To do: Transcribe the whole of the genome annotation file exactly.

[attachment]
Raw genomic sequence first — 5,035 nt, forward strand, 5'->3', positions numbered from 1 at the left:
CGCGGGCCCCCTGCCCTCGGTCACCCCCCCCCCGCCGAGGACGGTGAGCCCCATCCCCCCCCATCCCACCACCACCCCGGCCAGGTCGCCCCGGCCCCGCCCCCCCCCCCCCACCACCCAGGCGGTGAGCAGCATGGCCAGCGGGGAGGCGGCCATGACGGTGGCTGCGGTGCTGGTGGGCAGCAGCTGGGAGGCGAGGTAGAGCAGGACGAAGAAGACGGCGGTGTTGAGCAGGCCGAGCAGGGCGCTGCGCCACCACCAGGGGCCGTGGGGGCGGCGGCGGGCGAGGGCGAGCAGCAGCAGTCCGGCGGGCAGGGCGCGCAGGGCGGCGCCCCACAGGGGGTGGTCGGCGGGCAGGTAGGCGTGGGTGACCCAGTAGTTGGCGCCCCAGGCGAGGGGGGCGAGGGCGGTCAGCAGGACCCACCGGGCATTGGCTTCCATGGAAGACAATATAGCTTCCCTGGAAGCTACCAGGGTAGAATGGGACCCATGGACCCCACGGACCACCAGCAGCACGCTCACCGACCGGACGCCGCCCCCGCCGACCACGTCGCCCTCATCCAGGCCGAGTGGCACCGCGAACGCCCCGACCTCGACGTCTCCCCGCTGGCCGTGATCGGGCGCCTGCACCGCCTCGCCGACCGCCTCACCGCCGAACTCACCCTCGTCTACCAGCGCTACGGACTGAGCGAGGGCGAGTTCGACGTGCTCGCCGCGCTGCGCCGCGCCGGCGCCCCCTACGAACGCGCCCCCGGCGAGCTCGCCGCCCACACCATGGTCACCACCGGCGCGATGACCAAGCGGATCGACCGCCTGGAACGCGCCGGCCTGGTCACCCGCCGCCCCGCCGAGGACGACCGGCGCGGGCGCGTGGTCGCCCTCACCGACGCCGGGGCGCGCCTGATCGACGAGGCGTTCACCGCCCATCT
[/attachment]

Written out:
Raw genomic sequence first — 5,035 nt, forward strand, 5'->3', positions numbered from 1 at the left:
CGCGGGCCCCCTGCCCTCGGTCACCCCCCCCCCGCCGAGGACGGTGAGCCCCATCCCCCCCCATCCCACCACCACCCCGGCCAGGTCGCCCCGGCCCCGCCCCCCCCCCCCCACCACCCAGGCGGTGAGCAGCATGGCCAGCGGGGAGGCGGCCATGACGGTGGCTGCGGTGCTGGTGGGCAGCAGCTGGGAGGCGAGGTAGAGCAGGACGAAGAAGACGGCGGTGTTGAGCAGGCCGAGCAGGGCGCTGCGCCACCACCAGGGGCCGTGGGGGCGGCGGCGGGCGAGGGCGAGCAGCAGCAGTCCGGCGGGCAGGGCGCGCAGGGCGGCGCCCCACAGGGGGTGGTCGGCGGGCAGGTAGGCGTGGGTGACCCAGTAGTTGGCGCCCCAGGCGAGGGGGGCGAGGGCGGTCAGCAGGACCCACCGGGCATTGGCTTCCATGGAAGACAATATAGCTTCCCTGGAAGCTACCAGGGTAGAATGGGACCCATGGACCCCACGGACCACCAGCAGCACGCTCACCGACCGGACGCCGCCCCCGCCGACCACGTCGCCCTCATCCAGGCCGAGTGGCACCGCGAACGCCCCGACCTCGACGTCTCCCCGCTGGCCGTGATCGGGCGCCTGCACCGCCTCGCCGACCGCCTCACCGCCGAACTCACCCTCGTCTACCAGCGCTACGGACTGAGCGAGGGCGAGTTCGACGTGCTCGCCGCGCTGCGCCGCGCCGGCGCCCCCTACGAACGCGCCCCCGGCGAGCTCGCCGCCCACACCATGGTCACCACCGGCGCGATGACCAAGCGGATCGACCGCCTGGAACGCGCCGGCCTGGTCACCCGCCGCCCCGCCGAGGACGACCGGCGCGGGCGCGTGGTCGCCCTCACCGACGCCGGGGCGCGCCTGATCGACGAGGCGTTCACCGCCCATCT